Auto component-maker Bharat Forge Ltd on Monday said it will invest around Rs 1,500 crore (Rs 15 billion) over the next three years to focus on its non-automotive business of making components and heavy forgings for energy, marine, defence, aerospace and locomotive sectors.
"We will invest around Rs 1,500 crore in the second phase to expand our non-automotive business and set up some production facilities that will manufacture heavy forgings, crankshaft and rotors that will be needed in nuclear plants," Bharat Forge's chairman and managing director Baba N Kalyani said.
The BSE-listed company on Monday completed the first phase of its foray into the non-automotive sector by commissioning a fully integrated ring rolling facility.
The new facility can make rings up to a maximum diameter of 4.5 metres, maximum height of up to 500 mm and maximum weight of up to 3 tonne.
These rings will primarily cater to sectors such as wind energy, defense, oil & gas, mining, material handling equipment and bearing industry.
"The commercialisation of the ring rolling facility successfully completes the first phase of our non-auto foray, which we conceptualised in 2005. This will enable us to achieve our target of having 40 per cent of our revenue from the non auto sector by 2012 from current levels of 21 per cent," Kalyani said.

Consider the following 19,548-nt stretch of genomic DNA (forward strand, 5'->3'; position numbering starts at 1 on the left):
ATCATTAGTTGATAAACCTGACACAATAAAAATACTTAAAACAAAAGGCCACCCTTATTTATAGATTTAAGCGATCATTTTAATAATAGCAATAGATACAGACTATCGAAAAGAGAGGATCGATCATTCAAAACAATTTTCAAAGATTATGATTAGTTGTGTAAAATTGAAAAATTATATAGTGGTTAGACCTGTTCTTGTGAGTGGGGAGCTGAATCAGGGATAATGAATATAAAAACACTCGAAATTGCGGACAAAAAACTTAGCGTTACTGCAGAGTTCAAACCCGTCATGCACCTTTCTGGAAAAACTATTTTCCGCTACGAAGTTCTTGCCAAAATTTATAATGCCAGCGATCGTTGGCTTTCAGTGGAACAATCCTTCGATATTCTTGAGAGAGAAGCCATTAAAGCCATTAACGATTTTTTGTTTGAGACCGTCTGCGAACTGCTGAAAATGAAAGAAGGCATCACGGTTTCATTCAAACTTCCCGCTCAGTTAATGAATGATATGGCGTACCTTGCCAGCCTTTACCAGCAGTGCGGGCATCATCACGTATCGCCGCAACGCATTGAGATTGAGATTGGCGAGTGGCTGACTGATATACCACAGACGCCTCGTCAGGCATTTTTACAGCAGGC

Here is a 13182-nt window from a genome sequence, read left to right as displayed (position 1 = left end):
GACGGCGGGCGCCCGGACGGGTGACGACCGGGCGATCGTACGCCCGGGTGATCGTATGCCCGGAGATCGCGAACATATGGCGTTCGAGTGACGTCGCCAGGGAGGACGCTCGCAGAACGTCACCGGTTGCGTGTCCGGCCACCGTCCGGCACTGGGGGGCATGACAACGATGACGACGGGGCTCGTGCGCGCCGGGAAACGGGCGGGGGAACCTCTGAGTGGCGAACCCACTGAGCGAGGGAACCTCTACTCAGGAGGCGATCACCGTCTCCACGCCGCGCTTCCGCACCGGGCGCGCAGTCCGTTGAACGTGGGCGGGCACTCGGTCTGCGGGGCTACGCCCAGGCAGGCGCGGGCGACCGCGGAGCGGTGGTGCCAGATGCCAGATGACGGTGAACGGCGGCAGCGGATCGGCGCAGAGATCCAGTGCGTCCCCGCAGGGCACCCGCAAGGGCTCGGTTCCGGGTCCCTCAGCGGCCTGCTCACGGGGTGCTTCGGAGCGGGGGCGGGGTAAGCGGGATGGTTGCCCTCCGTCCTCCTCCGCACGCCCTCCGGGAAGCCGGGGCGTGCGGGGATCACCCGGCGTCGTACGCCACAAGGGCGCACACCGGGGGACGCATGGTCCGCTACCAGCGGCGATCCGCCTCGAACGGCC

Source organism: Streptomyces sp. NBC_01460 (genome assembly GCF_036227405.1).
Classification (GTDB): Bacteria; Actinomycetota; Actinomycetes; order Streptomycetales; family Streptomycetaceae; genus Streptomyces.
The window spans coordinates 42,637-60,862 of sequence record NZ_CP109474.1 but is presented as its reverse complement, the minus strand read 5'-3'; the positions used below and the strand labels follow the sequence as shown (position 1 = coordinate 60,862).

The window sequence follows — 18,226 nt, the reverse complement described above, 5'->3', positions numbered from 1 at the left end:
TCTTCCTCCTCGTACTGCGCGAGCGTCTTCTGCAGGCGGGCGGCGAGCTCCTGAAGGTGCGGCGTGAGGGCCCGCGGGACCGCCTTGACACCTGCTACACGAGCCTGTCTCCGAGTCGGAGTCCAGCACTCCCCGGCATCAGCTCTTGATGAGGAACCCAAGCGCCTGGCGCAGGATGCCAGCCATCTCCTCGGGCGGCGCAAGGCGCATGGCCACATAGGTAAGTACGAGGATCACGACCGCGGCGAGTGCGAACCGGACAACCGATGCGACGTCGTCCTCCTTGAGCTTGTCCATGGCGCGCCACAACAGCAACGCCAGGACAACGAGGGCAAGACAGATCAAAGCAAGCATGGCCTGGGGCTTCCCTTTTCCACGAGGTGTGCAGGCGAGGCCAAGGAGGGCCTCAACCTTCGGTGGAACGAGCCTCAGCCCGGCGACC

Bharat Forge, the flagship company of $2.4 billion Kalyani Group, has invested Rs 500 crore (Rs 5 billion) in the first phase, which commenced in 2005.
The heavy engineering firm will set up two more units in Baramati with an investment of around Rs 60-75 crore (Rs 650-700 million).
The first unit, which will manufacture 5 metre-long cranshaft for the locomotive market, will be commissioned by June. The second unit, to make 12 metre-long crankshaft for the marine industry, would be commissioned end-2010.
Kalyani said the funding will be through a mix of debt and equity in the ratio of 40:60. Bharat Forge is also planning to make equipment weighing up to 500 tonne in the second phase. At the moment, it manufactures equipment of only up to 50 tonne.
The company has forayed into non-automotive sectors addressing three major verticals like energy, transportation and capital goods (metals, mining, construction and general engineering).
It operates a 4,000-tonne open die press at Mundhwa, near Pune and Centre for Advanced Manufacturing in Baramati that has 180 metric tonne counter-blow hammer unit.
Mundhwa is the single largest commercial forging facility in India, with an installed capacity of 60,000 tonne per annum (TPA), while the Baramati facility has a capacity of 40,000 TPA.